Updated March 5, 2018
- New Jersey is home to three nuclear power plants, which currently account for over half of the state's electricity consumption and provides 92 percent of its zero-carbon electricity.
Following the U.S. withdrawal from the Paris Agreement, Governor Phil Murphy has remained committed to taking aggressive action on climate change. Saving nuclear power is the single largest thing the governor could do to help prevent emissions.
In October, the state will lose Oyster Creek nuclear plant a full decade before its license is due to expire. The clean power provided by Oyster Creek will be replaced almost entirely by natural gas, adding the yearly carbon emissions equivalent of over 400,000 cars to the road.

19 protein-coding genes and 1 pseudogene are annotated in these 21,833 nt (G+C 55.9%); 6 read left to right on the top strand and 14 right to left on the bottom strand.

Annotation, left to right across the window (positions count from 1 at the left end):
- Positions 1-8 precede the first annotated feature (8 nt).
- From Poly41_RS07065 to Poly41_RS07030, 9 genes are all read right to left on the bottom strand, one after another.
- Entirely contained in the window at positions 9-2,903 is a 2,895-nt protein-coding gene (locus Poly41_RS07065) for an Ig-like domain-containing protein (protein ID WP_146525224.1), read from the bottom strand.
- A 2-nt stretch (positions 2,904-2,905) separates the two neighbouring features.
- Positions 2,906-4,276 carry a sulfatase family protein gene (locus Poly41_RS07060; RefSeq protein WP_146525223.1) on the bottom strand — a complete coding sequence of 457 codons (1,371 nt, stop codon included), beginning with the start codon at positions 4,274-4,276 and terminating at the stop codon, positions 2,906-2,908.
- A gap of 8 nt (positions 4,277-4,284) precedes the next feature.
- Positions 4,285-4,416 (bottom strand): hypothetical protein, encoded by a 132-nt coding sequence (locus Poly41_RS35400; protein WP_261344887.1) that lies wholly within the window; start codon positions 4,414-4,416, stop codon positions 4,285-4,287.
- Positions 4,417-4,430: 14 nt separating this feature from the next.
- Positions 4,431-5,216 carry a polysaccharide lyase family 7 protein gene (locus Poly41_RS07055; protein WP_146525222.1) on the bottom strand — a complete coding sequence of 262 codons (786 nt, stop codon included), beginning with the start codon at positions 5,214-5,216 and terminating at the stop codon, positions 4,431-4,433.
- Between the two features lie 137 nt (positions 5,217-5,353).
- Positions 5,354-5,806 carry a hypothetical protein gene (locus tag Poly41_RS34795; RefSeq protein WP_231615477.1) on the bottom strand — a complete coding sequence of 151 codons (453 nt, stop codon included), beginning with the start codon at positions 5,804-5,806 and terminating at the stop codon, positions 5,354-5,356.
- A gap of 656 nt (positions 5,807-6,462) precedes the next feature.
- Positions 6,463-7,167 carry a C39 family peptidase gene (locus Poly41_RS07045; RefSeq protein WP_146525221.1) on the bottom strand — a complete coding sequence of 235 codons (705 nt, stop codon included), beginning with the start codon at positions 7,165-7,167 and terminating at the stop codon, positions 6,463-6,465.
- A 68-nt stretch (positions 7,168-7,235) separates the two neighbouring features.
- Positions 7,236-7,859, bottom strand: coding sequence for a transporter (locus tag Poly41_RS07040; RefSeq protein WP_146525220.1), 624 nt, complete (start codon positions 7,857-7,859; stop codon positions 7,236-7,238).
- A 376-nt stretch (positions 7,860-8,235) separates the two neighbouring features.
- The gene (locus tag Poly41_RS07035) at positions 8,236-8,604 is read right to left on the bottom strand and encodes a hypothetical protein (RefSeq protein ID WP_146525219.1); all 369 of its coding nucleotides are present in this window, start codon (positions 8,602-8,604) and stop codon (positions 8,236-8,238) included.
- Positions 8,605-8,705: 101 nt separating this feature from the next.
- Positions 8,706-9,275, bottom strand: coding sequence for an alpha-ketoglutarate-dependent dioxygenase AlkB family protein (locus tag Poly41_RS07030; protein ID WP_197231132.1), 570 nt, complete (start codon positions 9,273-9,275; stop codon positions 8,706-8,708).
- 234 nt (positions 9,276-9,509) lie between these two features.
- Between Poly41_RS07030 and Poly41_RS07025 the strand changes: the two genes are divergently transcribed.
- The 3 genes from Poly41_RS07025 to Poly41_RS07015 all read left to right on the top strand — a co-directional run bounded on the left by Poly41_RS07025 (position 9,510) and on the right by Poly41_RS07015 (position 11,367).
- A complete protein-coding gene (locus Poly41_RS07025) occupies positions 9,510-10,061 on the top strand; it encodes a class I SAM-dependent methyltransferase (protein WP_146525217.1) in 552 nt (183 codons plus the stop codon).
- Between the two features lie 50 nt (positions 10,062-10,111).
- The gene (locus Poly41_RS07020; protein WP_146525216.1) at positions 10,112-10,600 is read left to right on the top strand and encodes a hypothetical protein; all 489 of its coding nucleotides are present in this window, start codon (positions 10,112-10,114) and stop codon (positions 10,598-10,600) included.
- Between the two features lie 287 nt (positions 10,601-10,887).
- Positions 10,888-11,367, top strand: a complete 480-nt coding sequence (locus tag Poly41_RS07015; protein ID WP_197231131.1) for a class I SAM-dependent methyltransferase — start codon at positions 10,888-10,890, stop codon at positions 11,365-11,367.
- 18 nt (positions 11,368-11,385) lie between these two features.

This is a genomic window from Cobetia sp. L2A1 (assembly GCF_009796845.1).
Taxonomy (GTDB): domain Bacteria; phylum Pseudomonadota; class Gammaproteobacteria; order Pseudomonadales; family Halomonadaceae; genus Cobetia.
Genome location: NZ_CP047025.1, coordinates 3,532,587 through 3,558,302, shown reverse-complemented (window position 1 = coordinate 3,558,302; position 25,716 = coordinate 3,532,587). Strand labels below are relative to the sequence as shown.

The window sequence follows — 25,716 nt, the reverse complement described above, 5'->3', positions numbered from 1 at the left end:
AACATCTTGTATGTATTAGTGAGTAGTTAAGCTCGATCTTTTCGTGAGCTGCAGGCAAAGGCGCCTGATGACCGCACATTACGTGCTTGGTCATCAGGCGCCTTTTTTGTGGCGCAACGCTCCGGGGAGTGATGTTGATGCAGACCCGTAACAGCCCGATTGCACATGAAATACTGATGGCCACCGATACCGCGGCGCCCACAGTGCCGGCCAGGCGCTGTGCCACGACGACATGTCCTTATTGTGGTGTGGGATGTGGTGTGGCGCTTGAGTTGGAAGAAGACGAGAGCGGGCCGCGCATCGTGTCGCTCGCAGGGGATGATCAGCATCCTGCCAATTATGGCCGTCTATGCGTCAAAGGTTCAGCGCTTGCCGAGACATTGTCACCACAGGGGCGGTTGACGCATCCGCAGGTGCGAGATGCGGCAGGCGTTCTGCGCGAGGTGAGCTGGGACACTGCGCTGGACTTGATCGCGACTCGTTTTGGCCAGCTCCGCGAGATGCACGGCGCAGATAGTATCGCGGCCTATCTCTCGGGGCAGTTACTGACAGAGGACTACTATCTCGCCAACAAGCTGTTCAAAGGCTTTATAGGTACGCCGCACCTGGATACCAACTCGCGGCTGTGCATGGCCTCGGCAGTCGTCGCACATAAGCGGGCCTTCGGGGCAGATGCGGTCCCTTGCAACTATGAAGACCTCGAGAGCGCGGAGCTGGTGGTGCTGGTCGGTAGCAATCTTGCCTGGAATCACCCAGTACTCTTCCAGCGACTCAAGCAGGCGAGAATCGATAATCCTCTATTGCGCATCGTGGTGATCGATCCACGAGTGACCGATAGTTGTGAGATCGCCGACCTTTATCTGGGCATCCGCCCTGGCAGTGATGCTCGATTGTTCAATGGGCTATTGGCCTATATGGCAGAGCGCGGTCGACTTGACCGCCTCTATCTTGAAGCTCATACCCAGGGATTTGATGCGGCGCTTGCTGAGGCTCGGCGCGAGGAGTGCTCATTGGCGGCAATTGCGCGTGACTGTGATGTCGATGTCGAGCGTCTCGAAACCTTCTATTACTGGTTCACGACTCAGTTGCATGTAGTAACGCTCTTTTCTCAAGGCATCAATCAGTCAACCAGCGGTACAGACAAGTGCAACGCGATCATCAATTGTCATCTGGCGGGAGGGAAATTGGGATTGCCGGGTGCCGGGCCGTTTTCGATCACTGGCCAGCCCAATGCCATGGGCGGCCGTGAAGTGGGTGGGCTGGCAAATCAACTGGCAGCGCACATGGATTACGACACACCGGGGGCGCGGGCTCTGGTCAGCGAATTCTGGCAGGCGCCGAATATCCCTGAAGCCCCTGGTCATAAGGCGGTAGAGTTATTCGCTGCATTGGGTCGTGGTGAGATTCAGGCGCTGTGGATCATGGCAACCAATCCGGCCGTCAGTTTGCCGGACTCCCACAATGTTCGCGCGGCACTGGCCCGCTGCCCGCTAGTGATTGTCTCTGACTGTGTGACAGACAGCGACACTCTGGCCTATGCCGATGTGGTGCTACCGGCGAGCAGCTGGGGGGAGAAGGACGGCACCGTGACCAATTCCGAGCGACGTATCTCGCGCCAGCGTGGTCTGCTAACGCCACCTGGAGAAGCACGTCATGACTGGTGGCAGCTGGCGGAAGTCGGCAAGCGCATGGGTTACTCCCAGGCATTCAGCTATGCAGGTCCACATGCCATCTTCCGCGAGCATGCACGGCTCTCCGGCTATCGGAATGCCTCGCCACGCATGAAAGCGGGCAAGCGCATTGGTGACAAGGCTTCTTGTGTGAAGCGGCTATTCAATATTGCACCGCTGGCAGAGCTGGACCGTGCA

If New Jersey loses Hope Creek and Salem nuclear power plants as well, its reliance on natural gas would increase from 49 to over 90 percent.
New Jersey’s emissions would increase the equivalent of adding nearly 2.8 million cars to the road if its nuclear plants are closed.
In 2017, New Jersey's nuclear plants provided twelve times more electricity than the state's solar and wind combined.
- Climate scientists including James Hansen, along with other concerned scientists, conservationists, and environmentalists have urged Governor Murphy and other state leaders to protect New Jersey's remaining nuclear plants.